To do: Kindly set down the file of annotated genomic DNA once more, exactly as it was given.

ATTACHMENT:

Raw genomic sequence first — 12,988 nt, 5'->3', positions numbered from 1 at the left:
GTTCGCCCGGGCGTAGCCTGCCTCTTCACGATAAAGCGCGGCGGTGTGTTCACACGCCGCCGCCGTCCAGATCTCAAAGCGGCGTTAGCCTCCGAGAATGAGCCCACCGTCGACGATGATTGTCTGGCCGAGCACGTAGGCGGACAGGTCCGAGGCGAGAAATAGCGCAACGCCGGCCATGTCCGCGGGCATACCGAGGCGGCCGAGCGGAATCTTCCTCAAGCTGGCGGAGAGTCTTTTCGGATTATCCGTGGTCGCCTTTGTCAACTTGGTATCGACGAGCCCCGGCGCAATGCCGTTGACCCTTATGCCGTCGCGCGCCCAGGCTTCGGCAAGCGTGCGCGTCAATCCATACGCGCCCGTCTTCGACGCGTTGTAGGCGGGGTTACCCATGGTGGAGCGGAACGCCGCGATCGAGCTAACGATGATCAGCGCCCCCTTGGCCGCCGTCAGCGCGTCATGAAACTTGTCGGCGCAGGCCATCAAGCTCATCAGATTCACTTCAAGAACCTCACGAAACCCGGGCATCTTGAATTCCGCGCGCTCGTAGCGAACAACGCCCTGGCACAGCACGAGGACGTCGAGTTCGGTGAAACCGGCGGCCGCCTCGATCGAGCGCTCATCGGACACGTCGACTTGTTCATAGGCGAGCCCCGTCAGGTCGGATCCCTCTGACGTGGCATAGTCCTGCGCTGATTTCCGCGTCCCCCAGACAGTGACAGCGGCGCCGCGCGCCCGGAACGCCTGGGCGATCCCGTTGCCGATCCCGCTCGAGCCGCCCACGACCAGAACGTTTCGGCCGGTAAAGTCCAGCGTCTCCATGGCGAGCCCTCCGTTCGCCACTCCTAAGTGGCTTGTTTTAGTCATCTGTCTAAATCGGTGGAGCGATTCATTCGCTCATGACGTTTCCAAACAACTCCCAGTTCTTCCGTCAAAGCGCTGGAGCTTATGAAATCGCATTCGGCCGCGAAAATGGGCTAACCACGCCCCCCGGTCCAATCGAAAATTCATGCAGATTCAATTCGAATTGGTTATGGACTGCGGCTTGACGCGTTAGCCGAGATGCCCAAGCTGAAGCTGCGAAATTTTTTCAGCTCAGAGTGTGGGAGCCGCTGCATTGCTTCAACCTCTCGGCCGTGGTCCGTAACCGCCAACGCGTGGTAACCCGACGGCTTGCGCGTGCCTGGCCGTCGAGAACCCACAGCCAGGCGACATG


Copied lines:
Raw genomic sequence first — 12,988 nt, 5'->3', positions numbered from 1 at the left:
GTTCGCCCGGGCGTAGCCTGCCTCTTCACGATAAAGCGCGGCGGTGTGTTCACACGCCGCCGCCGTCCAGATCTCAAAGCGGCGTTAGCCTCCGAGAATGAGCCCACCGTCGACGATGATTGTCTGGCCGAGCACGTAGGCGGACAGGTCCGAGGCGAGAAATAGCGCAACGCCGGCCATGTCCGCGGGCATACCGAGGCGGCCGAGCGGAATCTTCCTCAAGCTGGCGGAGAGTCTTTTCGGATTATCCGTGGTCGCCTTTGTCAACTTGGTATCGACGAGCCCCGGCGCAATGCCGTTGACCCTTATGCCGTCGCGCGCCCAGGCTTCGGCAAGCGTGCGCGTCAATCCATACGCGCCCGTCTTCGACGCGTTGTAGGCGGGGTTACCCATGGTGGAGCGGAACGCCGCGATCGAGCTAACGATGATCAGCGCCCCCTTGGCCGCCGTCAGCGCGTCATGAAACTTGTCGGCGCAGGCCATCAAGCTCATCAGATTCACTTCAAGAACCTCACGAAACCCGGGCATCTTGAATTCCGCGCGCTCGTAGCGAACAACGCCCTGGCACAGCACGAGGACGTCGAGTTCGGTGAAACCGGCGGCCGCCTCGATCGAGCGCTCATCGGACACGTCGACTTGTTCATAGGCGAGCCCCGTCAGGTCGGATCCCTCTGACGTGGCATAGTCCTGCGCTGATTTCCGCGTCCCCCAGACAGTGACAGCGGCGCCGCGCGCCCGGAACGCCTGGGCGATCCCGTTGCCGATCCCGCTCGAGCCGCCCACGACCAGAACGTTTCGGCCGGTAAAGTCCAGCGTCTCCATGGCGAGCCCTCCGTTCGCCACTCCTAAGTGGCTTGTTTTAGTCATCTGTCTAAATCGGTGGAGCGATTCATTCGCTCATGACGTTTCCAAACAACTCCCAGTTCTTCCGTCAAAGCGCTGGAGCTTATGAAATCGCATTCGGCCGCGAAAATGGGCTAACCACGCCCCCCGGTCCAATCGAAAATTCATGCAGATTCAATTCGAATTGGTTATGGACTGCGGCTTGACGCGTTAGCCGAGATGCCCAAGCTGAAGCTGCGAAATTTTTTCAGCTCAGAGTGTGGGAGCCGCTGCATTGCTTCAACCTCTCGGCCGTGGTCCGTAACCGCCAACGCGTGGTAACCCGACGGCTTGCGCGTGCCTGGCCGTCGAGAACCCACAGCCAGGCGACATG